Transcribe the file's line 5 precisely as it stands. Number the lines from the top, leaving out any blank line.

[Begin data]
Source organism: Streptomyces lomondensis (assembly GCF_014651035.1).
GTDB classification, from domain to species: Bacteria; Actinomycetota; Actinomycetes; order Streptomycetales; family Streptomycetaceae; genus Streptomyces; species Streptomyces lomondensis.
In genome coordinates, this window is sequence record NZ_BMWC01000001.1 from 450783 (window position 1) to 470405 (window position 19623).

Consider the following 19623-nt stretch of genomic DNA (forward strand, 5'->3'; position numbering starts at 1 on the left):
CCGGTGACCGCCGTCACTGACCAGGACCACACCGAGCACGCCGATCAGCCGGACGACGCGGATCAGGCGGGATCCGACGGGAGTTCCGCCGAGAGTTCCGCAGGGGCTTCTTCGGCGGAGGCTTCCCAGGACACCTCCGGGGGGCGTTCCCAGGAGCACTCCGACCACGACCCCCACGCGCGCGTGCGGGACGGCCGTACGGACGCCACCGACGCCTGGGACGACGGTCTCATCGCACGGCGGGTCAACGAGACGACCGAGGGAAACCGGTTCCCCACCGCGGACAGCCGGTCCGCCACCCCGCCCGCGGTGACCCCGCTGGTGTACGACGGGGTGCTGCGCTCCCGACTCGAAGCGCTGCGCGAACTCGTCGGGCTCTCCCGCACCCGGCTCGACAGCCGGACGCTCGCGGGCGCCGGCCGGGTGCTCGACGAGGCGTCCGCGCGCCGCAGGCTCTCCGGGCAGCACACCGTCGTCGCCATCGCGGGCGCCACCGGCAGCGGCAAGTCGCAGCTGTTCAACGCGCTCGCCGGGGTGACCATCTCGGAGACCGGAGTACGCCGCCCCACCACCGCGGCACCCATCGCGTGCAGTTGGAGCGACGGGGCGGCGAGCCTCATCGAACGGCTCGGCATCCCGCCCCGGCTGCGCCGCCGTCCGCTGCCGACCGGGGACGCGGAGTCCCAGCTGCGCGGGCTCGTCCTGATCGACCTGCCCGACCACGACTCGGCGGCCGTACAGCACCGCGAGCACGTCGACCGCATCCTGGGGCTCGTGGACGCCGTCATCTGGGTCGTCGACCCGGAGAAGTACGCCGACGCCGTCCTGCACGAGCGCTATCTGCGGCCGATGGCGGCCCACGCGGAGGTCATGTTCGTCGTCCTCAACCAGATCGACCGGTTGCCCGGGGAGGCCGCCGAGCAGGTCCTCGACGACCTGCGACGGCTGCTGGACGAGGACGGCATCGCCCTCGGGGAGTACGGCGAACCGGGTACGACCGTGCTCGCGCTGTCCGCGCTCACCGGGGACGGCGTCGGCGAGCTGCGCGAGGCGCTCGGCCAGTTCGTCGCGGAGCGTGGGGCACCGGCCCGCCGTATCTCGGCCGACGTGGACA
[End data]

CCGGTGACCGCCGTCACTGACCAGGACCACACCGAGCACGCCGATCAGCCGGACGACGCGGATCAGGCGGGATCCGACGGGAGTTCCGCCGAGAGTTCCGCAGGGGCTTCTTCGGCGGAGGCTTCCCAGGACACCTCCGGGGGGCGTTCCCAGGAGCACTCCGACCACGACCCCCACGCGCGCGTGCGGGACGGCCGTACGGACGCCACCGACGCCTGGGACGACGGTCTCATCGCACGGCGGGTCAACGAGACGACCGAGGGAAACCGGTTCCCCACCGCGGACAGCCGGTCCGCCACCCCGCCCGCGGTGACCCCGCTGGTGTACGACGGGGTGCTGCGCTCCCGACTCGAAGCGCTGCGCGAACTCGTCGGGCTCTCCCGCACCCGGCTCGACAGCCGGACGCTCGCGGGCGCCGGCCGGGTGCTCGACGAGGCGTCCGCGCGCCGCAGGCTCTCCGGGCAGCACACCGTCGTCGCCATCGCGGGCGCCACCGGCAGCGGCAAGTCGCAGCTGTTCAACGCGCTCGCCGGGGTGACCATCTCGGAGACCGGAGTACGCCGCCCCACCACCGCGGCACCCATCGCGTGCAGTTGGAGCGACGGGGCGGCGAGCCTCATCGAACGGCTCGGCATCCCGCCCCGGCTGCGCCGCCGTCCGCTGCCGACCGGGGACGCGGAGTCCCAGCTGCGCGGGCTCGTCCTGATCGACCTGCCCGACCACGACTCGGCGGCCGTACAGCACCGCGAGCACGTCGACCGCATCCTGGGGCTCGTGGACGCCGTCATCTGGGTCGTCGACCCGGAGAAGTACGCCGACGCCGTCCTGCACGAGCGCTATCTGCGGCCGATGGCGGCCCACGCGGAGGTCATGTTCGTCGTCCTCAACCAGATCGACCGGTTGCCCGGGGAGGCCGCCGAGCAGGTCCTCGACGACCTGCGACGGCTGCTGGACGAGGACGGCATCGCCCTCGGGGAGTACGGCGAACCGGGTACGACCGTGCTCGCGCTGTCCGCGCTCACCGGGGACGGCGTCGGCGAGCTGCGCGAGGCGCTCGGCCAGTTCGTCGCGGAGCGTGGGGCACCGGCCCGCCGTATCTCGGCCGACGTGGACA